Natalie Small: After the Boston Marathon
Published: Sunday, April 21, 2013 at 6:01 a.m.
Last Modified: Friday, April 19, 2013 at 8:47 p.m.
Patriot's Day in Boston is commemorative of our seeking independence from England in the 18th century and recalling our country's Founding Fathers who proclaimed the fundamental truths of life, liberty and the pursuit of happiness.
We liked the day when we were kids, because in Massachusetts it was a holiday with no school. We often forgot what the reason for that was because the big news was the annual running of the 26.2 mile Boston Marathon that started in 1897.
It was a day of colorful flags, hot dog vendors and fun. Runners, who had trained for months and years, came from around the world to participate in what has become one of the most prestigious of races. Watching the thousands of athletic bodies lined up, the miracle always seemed to be that they didn't crush each other, but over several hours the group thinned and we'd cheer all those who made it up Heartbreak Hill and to the finish line in downtown Boston, as if they were Olympic champions.
This Patriot's Day afternoon, while I was opening my computer to check email, the AOL home page was showing pictures of an explosion in Boston that had occurred at 2:50 p.m. I dashed to the evening news that my husband found on TV. We sat stunned, hearing how two bombs had exploded a few hundred yards from the marathon's finish line near the historic Boston Public Library.
Meanwhile the CNN ribbon was telling us of 23,000 runners, three deaths, one an 8-year-old child and additional children in the more than 150 injured. Pictures-of blood splashed streets, injured fallen people — some legless — and ambulances with stretchers being filled had us in shock. I quickly reached for the phone to check on our Boston family.
Our daughter, Carla, had been at the marathon at the race's midpoint, Wellesley, with her enterprising Matthew who had raised $50 for his middle school project by handing out free water to runners and getting money from a thirsty crowd. However, our dear 15-year-old grandchild Michaela, on a first foray into Boston without adult supervision, had been with three friends within 50 yards of the detonation spot.
They had decided to appease their teenage stomachs and gone for food. Halfway up a side street they heard and felt the frightening explosion of two bombs. They eventually had worked their way, managing not to get separated, through the chaos, screams and disruption and reached home by late afternoon; shaken, but safe. Shocked that this could happen in our Boston, my husband and I watched the tragedy on mesmerizing reruns for hours into the night.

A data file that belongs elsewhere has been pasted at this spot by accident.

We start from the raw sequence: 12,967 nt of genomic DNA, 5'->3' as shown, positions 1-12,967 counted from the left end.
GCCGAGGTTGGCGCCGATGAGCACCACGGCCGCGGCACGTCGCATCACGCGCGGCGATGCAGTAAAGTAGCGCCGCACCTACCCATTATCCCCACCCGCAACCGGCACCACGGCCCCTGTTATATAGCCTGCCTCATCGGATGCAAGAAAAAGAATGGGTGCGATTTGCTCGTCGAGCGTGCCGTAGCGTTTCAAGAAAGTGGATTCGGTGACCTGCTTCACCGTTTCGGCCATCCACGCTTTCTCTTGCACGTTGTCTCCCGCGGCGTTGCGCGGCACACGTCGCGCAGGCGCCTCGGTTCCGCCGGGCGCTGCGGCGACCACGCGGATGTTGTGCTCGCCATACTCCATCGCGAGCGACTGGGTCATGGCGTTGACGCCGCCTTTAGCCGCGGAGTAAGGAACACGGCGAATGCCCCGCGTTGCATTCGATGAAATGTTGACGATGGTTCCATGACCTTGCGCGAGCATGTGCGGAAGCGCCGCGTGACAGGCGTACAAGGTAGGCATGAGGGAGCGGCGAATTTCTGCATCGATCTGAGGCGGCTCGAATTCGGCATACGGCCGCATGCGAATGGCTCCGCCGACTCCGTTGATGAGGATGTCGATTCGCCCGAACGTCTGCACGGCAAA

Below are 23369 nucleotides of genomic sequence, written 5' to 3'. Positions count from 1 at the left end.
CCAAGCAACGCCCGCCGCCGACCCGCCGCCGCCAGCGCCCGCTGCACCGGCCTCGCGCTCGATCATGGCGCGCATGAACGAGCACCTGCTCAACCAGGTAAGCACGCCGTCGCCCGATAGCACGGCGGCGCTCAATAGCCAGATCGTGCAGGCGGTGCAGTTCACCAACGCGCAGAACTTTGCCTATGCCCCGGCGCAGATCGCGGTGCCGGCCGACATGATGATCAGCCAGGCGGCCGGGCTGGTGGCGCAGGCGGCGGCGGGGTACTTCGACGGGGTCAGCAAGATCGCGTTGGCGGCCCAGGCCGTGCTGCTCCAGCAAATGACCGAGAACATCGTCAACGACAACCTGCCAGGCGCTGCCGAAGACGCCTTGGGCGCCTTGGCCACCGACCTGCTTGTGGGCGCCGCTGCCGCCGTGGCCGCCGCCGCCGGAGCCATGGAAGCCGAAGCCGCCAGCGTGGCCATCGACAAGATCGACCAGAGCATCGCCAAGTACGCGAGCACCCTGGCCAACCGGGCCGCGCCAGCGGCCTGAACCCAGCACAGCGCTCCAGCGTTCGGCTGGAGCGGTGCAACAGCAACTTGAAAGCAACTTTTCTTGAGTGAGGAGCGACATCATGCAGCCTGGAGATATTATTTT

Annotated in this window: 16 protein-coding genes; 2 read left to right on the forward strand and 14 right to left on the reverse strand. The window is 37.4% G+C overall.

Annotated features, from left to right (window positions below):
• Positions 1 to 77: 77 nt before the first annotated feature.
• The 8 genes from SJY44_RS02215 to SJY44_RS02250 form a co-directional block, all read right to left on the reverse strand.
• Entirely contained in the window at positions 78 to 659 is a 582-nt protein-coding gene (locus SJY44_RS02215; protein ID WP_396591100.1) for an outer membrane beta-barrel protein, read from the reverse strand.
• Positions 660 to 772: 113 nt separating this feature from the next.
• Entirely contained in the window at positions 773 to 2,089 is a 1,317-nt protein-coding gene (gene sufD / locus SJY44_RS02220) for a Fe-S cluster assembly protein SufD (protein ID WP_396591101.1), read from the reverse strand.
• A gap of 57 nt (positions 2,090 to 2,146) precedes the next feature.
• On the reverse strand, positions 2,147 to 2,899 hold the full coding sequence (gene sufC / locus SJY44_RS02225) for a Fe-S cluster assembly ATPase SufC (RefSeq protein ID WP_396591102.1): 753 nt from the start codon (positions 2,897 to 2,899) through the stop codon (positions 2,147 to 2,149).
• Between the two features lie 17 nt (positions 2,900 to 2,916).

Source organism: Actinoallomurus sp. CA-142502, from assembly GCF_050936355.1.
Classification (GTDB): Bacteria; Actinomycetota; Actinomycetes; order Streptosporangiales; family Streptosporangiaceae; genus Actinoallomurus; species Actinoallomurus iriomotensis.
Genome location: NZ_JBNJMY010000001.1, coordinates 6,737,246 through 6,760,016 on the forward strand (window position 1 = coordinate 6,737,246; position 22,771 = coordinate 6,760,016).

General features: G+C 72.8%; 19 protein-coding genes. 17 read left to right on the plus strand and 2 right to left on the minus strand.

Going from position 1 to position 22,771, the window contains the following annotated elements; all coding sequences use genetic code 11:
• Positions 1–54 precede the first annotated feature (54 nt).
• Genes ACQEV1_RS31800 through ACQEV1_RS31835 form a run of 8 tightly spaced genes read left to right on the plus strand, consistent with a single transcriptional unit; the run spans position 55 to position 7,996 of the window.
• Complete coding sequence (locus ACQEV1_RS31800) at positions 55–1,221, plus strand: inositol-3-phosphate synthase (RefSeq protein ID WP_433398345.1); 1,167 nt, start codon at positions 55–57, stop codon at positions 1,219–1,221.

As an 80-year-old grandmother, I grew up in an age when children were confident that we would have a long life. Death happened to an old relative or a beloved pet. We assumed we would always have the liberty just to walk through any door with our friends and we thought the pursuit of happiness was getting an “A” on a math test.
Today I am furious, sad and my heart cries out! I am furious that some individual or group has, again, caused disruption of our way of life that our early patriots paid a dear price to achieve and for which so many millions of lives have been sacrificed. I am sad for the segment of the 23,000 athletes who worked arduously to fulfill the dream of running the Boston Marathon and whose plans may have been aborted.
However, my heart cries out for children all over the world, from Afghanistan to Syria and beyond, and now including my grandchild. Their brains have been imprinted with the memory of bombings and maimed bodies and their souls have been seared by the childhood-killing realization of the fragility of life.
That this change to our sense of liberty as Americans should happen again, as it did on 9/11, on a brisk, sunny, perfect New England day, is one of the real tragedies of this heinous event.
Natalie S. Small is a retired pediatric mental health counselor who lives in Gainesville.
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